A quick question,
Which large assy is performing better.
All parts have relations.
Some parts have relations.
No relations, nothing grounded.
A mix of the above..
Please let me know what your experience is...
User since V3.5
@Jan_Bos I know the worst will be no relations, nothing grounded. I would always make sure that all parts are fully positioned with no degrees of freedom of movement. That way SE can ignore these calculations when you're working and nothing gets moved accidentally.
After that, I haven't noticed much difference in performance between assemblies with relationships vs. assemblies where everything is grounded, though it is easier to manage grounded stuff without complex relationships to worry about.
My understanding is that SE recalculates all constraints when something even relatively minor changes. We had an assembly with a lot of small parts constrained in all degrees of freedom. The user would move one part with the steering wheel and SE would freeze for a very long time until he could move the next part. We submitted the issue to GTAC, sent them the models, and they said it was because of all the constraint recalculations needing to complete. So, we copied the assembly, deleted all the constraints and performance improved remarkably. Don't remember if we grounded the parts. That would seem to suggest that unconstrained and possibly grounded would yield the best performance.
How long ago and what version of Solid Edge, @bshand? I know calculating assembly relationships used to be a huge performance drain, but I thought there have been improvements to limit what gets recalculated.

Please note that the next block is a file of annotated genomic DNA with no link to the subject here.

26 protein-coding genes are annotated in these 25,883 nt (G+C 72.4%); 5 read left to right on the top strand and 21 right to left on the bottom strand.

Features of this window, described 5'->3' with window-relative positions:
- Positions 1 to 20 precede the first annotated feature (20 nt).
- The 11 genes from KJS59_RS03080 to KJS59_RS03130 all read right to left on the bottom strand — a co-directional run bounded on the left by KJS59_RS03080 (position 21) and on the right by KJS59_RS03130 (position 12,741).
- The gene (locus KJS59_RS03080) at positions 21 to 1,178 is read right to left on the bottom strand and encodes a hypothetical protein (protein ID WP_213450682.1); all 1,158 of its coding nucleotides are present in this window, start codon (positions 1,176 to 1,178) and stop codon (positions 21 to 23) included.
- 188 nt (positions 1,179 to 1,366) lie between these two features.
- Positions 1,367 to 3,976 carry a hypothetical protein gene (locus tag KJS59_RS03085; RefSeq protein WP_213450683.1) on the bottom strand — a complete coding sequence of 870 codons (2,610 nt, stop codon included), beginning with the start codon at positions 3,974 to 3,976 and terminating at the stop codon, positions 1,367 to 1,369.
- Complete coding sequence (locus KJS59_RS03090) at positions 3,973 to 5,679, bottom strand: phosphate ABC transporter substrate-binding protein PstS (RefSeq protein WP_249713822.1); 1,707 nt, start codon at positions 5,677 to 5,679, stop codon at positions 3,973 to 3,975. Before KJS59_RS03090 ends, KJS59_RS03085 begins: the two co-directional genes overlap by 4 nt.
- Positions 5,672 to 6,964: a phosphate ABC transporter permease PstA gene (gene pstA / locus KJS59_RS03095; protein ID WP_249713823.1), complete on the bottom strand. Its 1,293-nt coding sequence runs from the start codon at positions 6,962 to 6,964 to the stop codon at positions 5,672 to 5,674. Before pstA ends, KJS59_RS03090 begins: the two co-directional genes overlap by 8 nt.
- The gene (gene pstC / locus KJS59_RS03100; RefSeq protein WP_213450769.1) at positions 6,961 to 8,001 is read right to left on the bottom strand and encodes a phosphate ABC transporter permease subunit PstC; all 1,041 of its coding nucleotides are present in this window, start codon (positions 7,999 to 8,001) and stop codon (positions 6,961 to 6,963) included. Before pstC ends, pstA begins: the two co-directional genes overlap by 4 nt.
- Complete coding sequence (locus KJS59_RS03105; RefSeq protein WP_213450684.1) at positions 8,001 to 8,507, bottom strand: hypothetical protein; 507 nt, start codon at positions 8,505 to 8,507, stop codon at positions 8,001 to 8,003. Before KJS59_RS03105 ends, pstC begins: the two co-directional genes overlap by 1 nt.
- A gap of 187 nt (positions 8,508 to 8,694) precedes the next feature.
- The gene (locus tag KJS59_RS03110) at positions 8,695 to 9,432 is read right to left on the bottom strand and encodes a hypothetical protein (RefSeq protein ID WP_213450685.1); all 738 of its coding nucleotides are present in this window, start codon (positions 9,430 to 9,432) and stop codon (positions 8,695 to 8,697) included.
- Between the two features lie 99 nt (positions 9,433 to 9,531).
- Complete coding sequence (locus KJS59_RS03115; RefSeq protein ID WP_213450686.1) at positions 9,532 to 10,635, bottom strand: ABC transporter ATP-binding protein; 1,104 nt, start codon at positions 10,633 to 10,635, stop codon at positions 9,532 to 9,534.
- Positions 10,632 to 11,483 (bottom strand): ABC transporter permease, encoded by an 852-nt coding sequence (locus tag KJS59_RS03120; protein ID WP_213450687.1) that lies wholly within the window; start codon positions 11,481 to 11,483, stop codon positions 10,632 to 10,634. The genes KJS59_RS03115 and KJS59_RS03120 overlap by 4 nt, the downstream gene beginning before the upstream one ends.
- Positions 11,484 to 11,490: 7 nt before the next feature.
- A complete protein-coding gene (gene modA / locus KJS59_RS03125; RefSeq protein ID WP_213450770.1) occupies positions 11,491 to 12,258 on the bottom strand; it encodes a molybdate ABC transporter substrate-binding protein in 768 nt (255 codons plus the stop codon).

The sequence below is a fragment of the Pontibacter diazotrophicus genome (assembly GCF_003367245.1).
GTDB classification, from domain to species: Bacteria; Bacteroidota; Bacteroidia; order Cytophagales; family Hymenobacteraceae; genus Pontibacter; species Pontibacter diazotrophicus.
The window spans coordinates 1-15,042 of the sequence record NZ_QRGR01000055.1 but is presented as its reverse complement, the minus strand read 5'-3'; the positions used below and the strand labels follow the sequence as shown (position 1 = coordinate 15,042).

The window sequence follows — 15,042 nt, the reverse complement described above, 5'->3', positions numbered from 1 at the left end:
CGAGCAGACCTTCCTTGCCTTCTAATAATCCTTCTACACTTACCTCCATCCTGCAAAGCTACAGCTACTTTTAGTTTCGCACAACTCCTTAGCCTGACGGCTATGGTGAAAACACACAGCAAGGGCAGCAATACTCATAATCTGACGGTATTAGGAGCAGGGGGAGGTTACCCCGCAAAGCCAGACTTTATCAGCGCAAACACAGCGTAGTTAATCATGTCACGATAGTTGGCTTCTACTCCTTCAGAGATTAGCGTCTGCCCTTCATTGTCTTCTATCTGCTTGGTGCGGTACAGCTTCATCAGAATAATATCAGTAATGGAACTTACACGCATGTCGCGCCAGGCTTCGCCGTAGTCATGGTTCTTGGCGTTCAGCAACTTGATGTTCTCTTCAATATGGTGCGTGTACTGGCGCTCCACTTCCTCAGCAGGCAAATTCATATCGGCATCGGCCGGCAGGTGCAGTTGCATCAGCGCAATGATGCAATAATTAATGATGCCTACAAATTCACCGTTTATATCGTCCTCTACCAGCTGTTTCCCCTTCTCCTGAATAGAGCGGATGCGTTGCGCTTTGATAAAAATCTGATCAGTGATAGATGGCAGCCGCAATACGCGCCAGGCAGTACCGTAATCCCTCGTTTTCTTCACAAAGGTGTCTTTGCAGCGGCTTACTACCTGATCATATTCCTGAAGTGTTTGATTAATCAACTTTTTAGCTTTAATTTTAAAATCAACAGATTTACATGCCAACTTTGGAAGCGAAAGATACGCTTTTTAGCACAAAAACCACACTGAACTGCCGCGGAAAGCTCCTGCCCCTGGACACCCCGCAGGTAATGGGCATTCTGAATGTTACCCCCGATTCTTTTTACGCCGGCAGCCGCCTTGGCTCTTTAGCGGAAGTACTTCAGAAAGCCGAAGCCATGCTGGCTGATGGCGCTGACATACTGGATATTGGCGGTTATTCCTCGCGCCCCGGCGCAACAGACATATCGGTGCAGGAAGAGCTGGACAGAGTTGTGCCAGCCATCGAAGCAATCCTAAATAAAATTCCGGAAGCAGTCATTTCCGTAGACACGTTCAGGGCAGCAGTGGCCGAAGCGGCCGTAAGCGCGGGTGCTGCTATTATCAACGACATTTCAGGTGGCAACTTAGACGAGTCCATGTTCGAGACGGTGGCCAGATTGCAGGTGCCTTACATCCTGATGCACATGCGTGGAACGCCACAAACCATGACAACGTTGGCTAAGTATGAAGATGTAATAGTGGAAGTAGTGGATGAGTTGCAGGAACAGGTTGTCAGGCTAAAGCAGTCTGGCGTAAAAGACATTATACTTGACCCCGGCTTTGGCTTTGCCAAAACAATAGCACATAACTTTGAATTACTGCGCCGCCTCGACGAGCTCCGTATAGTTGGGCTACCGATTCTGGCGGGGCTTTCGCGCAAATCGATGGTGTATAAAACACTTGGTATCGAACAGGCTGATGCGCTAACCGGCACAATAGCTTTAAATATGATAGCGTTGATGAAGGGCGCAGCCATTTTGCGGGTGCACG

None the less, there have been user-conducted studies that inserting parts, mating them into location, deleting the assembly relationships, and grounding the parts has decreased file size and improved performance. So much so, as a matter of fact, that it is a requirement in their release process to ground all parts. This was well before Synchronous, though.
This was no earlier than ST7, possibly ST8. Anyway, if I recall correctly, he was actually copying a certain part over and over again from the last part copied or from other copied parts and telling SE to recompute the relationships rather than, say, suppressing or deleting them. Perhaps it was having to calculate a chain of relations for all the parts that had been copied from each other? I'm not sure but it seemed to me Siemens said it has to calculate all relationships every time which seemed odd. You'd think solved relationships were just that. I know that it was night and day after we deleted constraints. I'll have to find the IR and review it.
I agree that no relation is the lightest on the CPU.
My files have tons of relations that can be driven driven from the bend radius and thickness of my gages
If I edit a gage, my machine can take a few seconds to update all the relations in a small file. Like 10 pieces of sheet metal w/ 4 bends and 4 holes each average. If I change the gage of one part, typically I have 70 updated drafting dimensions as a result. I'm happy that happens in a few seconds.
Does anyone know if assembly relationships have become multi-threaded, or are they still relagated to a single CPU core?
I just did some quick tests with updating many relationships and it seems that they are still computed by single CPU core.
That's not properly right. SE works with only one core of one CPU (like solidworks, ansys or other similar programs) but if it could use more cores on two CPUs it would work much better, proportionally to the number and power of the cores.
In my office, we're using a program (single license >20k €) that divide the "work" on all cores or CPU (yes, we have also a Z840 workstation with 2 E5 2697 v4 with a total of 36 cores and 72 thread), and the performance are incredibly increased.
For example: if normally solidedge takes 10 sec to solve a operation, if you can divide the work on 5 cores, the same operation will take 2 sec. Imagine with fluidodynamic calculations that takes hours and hours.
However, if the assembly has no relations (or blocked to the ground) is much better, because solidedge doesn't need to analyze every relation when you open the asm or change something.